Komisyon sa Wikang Filipino erects 7th Bantayog-Wika in Bataan for Ayta-Magbukun
The Komisyon sa Wikang Filipino (KWF) launched on Monday in Bataan the country’s seventh Bantayog-Wika in recognition of the Ayta-Magbukun language.
Virgilio Almario, chairman of the KWF and of the National Commission for Culture and the Arts, and Bataan Governor Albert Garcia led the unveiling of the marker at the Bataan People’s Center in Balanga City, with members of the Aeta Magbukun tribe present.
A project of the KWF and Senator Loren Legarda, the establishment of Bantayog-Wika seeks to identify areas where Filipino languages originated, concretizing an intangible cultural heritage.
It has so far been put up in Antique for the Kinaray-‘a language, in Ifugao for the Tuwali language, in Davao Oriental for the Mandaya, in Kalinga for Ikalinga, in Mindoro Occidental for the Mangyan, and in Bukidnon for the Binukid.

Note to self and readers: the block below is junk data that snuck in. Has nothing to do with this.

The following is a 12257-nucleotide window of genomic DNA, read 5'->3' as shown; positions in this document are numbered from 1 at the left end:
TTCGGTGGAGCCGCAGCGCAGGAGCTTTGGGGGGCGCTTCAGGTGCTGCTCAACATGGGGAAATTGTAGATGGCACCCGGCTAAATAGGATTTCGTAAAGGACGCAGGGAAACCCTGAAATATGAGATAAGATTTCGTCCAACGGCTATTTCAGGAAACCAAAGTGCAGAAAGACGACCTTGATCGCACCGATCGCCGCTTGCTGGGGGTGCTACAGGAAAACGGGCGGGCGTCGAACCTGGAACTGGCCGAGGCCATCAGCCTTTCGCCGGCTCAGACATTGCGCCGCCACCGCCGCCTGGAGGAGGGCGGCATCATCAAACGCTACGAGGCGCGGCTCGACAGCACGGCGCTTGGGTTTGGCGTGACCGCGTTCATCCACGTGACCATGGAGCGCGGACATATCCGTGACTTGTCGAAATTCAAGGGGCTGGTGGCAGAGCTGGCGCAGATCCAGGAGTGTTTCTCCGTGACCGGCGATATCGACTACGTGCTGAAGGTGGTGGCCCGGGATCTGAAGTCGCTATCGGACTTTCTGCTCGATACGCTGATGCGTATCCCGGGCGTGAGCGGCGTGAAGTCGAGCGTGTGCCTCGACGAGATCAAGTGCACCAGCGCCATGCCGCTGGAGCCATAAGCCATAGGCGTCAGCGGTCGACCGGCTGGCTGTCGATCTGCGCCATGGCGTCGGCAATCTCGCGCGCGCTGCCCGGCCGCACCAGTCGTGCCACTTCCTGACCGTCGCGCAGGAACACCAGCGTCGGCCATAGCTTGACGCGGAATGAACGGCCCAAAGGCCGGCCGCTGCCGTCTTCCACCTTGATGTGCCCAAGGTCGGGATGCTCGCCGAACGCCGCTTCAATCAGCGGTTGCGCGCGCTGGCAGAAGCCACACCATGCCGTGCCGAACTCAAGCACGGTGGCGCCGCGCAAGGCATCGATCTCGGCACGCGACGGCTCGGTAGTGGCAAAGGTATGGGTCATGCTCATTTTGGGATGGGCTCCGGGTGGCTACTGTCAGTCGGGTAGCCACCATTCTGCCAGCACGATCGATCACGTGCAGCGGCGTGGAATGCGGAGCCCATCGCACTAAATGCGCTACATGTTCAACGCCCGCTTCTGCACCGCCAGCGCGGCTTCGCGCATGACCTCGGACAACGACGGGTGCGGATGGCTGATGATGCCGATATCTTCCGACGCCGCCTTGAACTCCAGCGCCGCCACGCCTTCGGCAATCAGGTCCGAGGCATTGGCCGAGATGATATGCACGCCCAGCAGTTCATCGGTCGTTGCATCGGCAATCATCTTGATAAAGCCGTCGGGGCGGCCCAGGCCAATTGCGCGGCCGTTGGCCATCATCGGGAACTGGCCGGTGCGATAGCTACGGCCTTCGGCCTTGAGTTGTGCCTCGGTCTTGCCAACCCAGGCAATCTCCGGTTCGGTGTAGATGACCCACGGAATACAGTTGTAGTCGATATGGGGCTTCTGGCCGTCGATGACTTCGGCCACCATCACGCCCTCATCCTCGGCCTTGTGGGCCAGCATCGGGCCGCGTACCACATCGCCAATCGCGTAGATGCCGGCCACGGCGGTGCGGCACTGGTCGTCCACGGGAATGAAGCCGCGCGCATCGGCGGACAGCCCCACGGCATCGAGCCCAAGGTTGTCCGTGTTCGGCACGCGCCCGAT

The Philippine Information Agency in Bataan said Almario found the Bantayog-Wika for Ayta Magbukun special because the native language is at risk of being forgotten.
He disclosed that along with the erection of the Bantayog-Wika is a plan to open a language center in Abucay town where the Ayta Magbukun will be taught.
According to an earlier statement of Legarda, the Philippines has 131 native languages, and the KWF, in coordination with local government units, aims to install 22 language markers across the country this year.
“We need to comprehensively document all active, endangered, and dying languages of our ethno-linguistic groups in the country, and we should promote the continued use of such languages,” Legarda had said.
August is a celebration of the Buwan ng Wika in the Philippines.
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